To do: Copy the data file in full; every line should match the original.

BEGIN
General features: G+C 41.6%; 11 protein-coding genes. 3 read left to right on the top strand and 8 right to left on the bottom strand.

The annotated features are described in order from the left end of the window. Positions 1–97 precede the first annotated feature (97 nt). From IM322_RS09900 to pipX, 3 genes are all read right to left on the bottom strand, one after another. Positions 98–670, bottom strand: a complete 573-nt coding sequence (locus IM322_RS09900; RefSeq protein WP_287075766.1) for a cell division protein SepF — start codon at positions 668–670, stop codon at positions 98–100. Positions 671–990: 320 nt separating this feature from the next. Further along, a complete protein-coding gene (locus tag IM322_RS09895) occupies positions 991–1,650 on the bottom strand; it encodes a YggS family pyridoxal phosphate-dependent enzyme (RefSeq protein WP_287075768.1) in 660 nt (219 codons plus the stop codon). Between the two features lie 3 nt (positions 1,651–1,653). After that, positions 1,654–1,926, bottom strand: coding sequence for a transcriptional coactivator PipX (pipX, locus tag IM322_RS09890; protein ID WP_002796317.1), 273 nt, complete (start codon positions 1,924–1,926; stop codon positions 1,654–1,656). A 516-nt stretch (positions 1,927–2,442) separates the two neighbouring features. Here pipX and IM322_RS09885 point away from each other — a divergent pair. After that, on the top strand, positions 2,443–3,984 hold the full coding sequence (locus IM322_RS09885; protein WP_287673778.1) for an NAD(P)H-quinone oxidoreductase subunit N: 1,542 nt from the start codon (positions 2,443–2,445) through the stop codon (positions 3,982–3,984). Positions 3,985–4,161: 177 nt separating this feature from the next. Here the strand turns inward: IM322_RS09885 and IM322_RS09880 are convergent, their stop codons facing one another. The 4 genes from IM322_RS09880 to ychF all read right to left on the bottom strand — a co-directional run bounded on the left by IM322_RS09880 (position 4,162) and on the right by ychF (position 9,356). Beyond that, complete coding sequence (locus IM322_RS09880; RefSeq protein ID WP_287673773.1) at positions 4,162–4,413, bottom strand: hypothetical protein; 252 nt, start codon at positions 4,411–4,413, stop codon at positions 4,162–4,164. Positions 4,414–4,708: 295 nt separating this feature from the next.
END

General features: G+C 41.6%; 11 protein-coding genes. 3 read left to right on the top strand and 8 right to left on the bottom strand.

The annotated features are described in order from the left end of the window. Positions 1–97 precede the first annotated feature (97 nt). From IM322_RS09900 to pipX, 3 genes are all read right to left on the bottom strand, one after another. Positions 98–670, bottom strand: a complete 573-nt coding sequence (locus IM322_RS09900; RefSeq protein WP_287075766.1) for a cell division protein SepF — start codon at positions 668–670, stop codon at positions 98–100. Positions 671–990: 320 nt separating this feature from the next. Further along, a complete protein-coding gene (locus tag IM322_RS09895) occupies positions 991–1,650 on the bottom strand; it encodes a YggS family pyridoxal phosphate-dependent enzyme (RefSeq protein WP_287075768.1) in 660 nt (219 codons plus the stop codon). Between the two features lie 3 nt (positions 1,651–1,653). After that, positions 1,654–1,926, bottom strand: coding sequence for a transcriptional coactivator PipX (pipX, locus tag IM322_RS09890; protein ID WP_002796317.1), 273 nt, complete (start codon positions 1,924–1,926; stop codon positions 1,654–1,656). A 516-nt stretch (positions 1,927–2,442) separates the two neighbouring features. Here pipX and IM322_RS09885 point away from each other — a divergent pair. After that, on the top strand, positions 2,443–3,984 hold the full coding sequence (locus IM322_RS09885; protein WP_287673778.1) for an NAD(P)H-quinone oxidoreductase subunit N: 1,542 nt from the start codon (positions 2,443–2,445) through the stop codon (positions 3,982–3,984). Positions 3,985–4,161: 177 nt separating this feature from the next. Here the strand turns inward: IM322_RS09885 and IM322_RS09880 are convergent, their stop codons facing one another. The 4 genes from IM322_RS09880 to ychF all read right to left on the bottom strand — a co-directional run bounded on the left by IM322_RS09880 (position 4,162) and on the right by ychF (position 9,356). Beyond that, complete coding sequence (locus IM322_RS09880; RefSeq protein ID WP_287673773.1) at positions 4,162–4,413, bottom strand: hypothetical protein; 252 nt, start codon at positions 4,411–4,413, stop codon at positions 4,162–4,164. Positions 4,414–4,708: 295 nt separating this feature from the next.